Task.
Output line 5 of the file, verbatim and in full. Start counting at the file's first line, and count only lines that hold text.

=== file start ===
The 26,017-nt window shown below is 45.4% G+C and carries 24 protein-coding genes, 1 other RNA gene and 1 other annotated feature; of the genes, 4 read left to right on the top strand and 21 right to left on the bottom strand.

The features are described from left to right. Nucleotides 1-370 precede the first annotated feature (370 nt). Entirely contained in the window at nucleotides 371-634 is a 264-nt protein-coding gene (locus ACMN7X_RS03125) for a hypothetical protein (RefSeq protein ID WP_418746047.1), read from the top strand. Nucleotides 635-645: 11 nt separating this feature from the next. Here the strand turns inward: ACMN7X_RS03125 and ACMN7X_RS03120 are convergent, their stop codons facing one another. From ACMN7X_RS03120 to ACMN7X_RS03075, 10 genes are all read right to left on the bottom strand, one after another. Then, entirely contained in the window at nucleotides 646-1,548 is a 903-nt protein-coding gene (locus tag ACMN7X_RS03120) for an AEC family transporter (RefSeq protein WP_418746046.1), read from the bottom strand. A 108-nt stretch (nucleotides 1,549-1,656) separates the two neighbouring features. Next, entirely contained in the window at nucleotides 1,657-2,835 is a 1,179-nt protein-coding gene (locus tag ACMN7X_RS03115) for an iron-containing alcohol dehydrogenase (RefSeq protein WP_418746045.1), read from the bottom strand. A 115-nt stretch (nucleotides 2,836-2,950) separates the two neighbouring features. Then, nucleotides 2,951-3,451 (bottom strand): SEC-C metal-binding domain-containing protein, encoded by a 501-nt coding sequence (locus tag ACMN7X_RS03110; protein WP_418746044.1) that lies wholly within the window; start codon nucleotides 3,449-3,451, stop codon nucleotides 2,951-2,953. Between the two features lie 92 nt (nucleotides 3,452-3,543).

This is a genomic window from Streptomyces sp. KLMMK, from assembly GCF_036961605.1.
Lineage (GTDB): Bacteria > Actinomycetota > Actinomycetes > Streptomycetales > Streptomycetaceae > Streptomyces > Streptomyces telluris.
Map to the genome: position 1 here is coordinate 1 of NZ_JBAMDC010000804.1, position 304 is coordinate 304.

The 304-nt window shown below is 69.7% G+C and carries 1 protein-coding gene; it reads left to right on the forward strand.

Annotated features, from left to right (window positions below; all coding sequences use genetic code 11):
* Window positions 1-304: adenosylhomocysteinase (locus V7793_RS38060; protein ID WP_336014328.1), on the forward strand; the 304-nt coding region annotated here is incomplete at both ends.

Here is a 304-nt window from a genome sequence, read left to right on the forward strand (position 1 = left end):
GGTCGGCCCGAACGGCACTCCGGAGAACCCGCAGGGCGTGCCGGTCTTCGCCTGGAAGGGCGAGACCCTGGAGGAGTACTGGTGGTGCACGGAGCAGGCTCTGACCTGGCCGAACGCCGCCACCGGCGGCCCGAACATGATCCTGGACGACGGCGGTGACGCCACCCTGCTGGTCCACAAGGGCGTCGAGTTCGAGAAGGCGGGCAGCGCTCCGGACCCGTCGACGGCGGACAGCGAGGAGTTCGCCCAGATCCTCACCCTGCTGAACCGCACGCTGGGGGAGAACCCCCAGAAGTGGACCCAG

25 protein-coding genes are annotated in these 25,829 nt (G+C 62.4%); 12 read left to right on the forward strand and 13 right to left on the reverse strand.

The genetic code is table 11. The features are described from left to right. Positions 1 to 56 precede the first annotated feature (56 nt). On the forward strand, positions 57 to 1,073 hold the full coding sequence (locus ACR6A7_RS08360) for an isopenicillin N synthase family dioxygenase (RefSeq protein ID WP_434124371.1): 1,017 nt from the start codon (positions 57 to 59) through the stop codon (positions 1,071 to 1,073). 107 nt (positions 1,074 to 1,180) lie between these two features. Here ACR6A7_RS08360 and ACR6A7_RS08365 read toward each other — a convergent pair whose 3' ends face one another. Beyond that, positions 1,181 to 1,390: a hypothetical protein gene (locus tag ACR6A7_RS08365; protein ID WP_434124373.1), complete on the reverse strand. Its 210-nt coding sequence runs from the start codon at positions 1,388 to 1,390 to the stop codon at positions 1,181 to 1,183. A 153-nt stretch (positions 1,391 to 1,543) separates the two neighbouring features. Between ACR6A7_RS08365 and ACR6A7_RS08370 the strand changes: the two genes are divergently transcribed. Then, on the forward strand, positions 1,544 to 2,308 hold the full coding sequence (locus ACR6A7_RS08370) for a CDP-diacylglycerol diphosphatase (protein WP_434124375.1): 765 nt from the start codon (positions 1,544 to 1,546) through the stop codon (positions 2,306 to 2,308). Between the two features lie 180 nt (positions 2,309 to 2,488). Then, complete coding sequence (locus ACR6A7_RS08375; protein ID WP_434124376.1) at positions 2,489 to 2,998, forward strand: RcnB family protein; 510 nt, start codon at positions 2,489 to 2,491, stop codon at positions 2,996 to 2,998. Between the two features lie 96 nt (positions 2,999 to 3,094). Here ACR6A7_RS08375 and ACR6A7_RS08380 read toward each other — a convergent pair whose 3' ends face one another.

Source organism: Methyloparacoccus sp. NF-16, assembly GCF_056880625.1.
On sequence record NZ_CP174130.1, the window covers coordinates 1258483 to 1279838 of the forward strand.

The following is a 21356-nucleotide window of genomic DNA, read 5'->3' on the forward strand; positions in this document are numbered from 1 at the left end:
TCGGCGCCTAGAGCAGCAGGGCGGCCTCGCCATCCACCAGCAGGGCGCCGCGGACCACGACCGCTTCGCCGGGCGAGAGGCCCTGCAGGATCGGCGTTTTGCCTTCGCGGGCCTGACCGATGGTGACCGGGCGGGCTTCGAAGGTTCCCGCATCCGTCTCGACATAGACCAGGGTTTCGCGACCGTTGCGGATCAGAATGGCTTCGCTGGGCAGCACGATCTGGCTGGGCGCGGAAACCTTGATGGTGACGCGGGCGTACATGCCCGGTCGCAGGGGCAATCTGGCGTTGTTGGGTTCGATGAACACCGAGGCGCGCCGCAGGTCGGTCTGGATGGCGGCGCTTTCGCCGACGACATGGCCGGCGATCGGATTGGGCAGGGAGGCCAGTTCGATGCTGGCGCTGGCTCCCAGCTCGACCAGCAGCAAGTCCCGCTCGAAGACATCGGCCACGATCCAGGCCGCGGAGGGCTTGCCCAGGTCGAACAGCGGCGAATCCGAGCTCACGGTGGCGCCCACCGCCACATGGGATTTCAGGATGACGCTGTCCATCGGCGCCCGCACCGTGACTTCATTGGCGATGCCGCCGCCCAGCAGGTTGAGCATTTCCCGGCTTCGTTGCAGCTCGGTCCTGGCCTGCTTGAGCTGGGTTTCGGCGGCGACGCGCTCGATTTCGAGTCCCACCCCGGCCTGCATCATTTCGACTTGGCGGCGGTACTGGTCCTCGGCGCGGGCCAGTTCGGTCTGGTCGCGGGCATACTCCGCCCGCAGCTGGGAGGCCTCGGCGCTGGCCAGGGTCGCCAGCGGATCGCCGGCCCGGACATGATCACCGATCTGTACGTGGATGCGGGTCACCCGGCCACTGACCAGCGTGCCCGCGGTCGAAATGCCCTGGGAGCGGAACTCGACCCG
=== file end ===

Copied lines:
Map to the genome: position 1 here is coordinate 1 of NZ_JBAMDC010000804.1, position 304 is coordinate 304.